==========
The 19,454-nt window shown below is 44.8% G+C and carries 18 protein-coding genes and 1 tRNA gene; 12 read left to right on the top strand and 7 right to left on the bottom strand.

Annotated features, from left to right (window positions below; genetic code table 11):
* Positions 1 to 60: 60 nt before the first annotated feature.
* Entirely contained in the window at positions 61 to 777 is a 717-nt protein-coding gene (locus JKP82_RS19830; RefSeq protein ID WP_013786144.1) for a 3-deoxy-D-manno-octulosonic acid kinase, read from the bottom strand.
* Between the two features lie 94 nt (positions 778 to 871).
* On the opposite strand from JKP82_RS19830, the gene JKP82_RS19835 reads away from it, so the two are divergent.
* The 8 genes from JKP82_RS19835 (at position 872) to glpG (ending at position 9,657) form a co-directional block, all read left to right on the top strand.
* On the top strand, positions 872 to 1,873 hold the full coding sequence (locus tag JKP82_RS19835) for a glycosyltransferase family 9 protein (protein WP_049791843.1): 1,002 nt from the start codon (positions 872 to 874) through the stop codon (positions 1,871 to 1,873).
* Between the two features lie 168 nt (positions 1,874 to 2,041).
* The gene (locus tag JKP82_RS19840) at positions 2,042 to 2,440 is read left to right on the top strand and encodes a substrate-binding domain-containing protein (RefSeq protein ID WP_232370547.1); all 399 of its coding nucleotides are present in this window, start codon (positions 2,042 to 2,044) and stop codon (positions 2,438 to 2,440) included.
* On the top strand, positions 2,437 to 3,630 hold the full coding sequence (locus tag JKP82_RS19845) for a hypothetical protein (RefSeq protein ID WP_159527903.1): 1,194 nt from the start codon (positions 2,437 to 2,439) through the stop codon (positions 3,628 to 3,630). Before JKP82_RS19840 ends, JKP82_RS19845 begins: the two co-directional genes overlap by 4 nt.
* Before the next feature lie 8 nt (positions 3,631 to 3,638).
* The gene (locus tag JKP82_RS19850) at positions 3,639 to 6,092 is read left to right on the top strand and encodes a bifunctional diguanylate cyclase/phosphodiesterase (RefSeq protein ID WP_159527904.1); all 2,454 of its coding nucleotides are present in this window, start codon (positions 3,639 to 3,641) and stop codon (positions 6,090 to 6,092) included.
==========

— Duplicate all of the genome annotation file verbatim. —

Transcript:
The 19,454-nt window shown below is 44.8% G+C and carries 18 protein-coding genes and 1 tRNA gene; 12 read left to right on the top strand and 7 right to left on the bottom strand.

Annotated features, from left to right (window positions below; genetic code table 11):
* Positions 1 to 60: 60 nt before the first annotated feature.
* Entirely contained in the window at positions 61 to 777 is a 717-nt protein-coding gene (locus JKP82_RS19830; RefSeq protein ID WP_013786144.1) for a 3-deoxy-D-manno-octulosonic acid kinase, read from the bottom strand.
* Between the two features lie 94 nt (positions 778 to 871).
* On the opposite strand from JKP82_RS19830, the gene JKP82_RS19835 reads away from it, so the two are divergent.
* The 8 genes from JKP82_RS19835 (at position 872) to glpG (ending at position 9,657) form a co-directional block, all read left to right on the top strand.
* On the top strand, positions 872 to 1,873 hold the full coding sequence (locus tag JKP82_RS19835) for a glycosyltransferase family 9 protein (protein WP_049791843.1): 1,002 nt from the start codon (positions 872 to 874) through the stop codon (positions 1,871 to 1,873).
* Between the two features lie 168 nt (positions 1,874 to 2,041).
* The gene (locus tag JKP82_RS19840) at positions 2,042 to 2,440 is read left to right on the top strand and encodes a substrate-binding domain-containing protein (RefSeq protein ID WP_232370547.1); all 399 of its coding nucleotides are present in this window, start codon (positions 2,042 to 2,044) and stop codon (positions 2,438 to 2,440) included.
* On the top strand, positions 2,437 to 3,630 hold the full coding sequence (locus tag JKP82_RS19845) for a hypothetical protein (RefSeq protein ID WP_159527903.1): 1,194 nt from the start codon (positions 2,437 to 2,439) through the stop codon (positions 3,628 to 3,630). Before JKP82_RS19840 ends, JKP82_RS19845 begins: the two co-directional genes overlap by 4 nt.
* Before the next feature lie 8 nt (positions 3,631 to 3,638).
* The gene (locus tag JKP82_RS19850) at positions 3,639 to 6,092 is read left to right on the top strand and encodes a bifunctional diguanylate cyclase/phosphodiesterase (RefSeq protein ID WP_159527904.1); all 2,454 of its coding nucleotides are present in this window, start codon (positions 3,639 to 3,641) and stop codon (positions 6,090 to 6,092) included.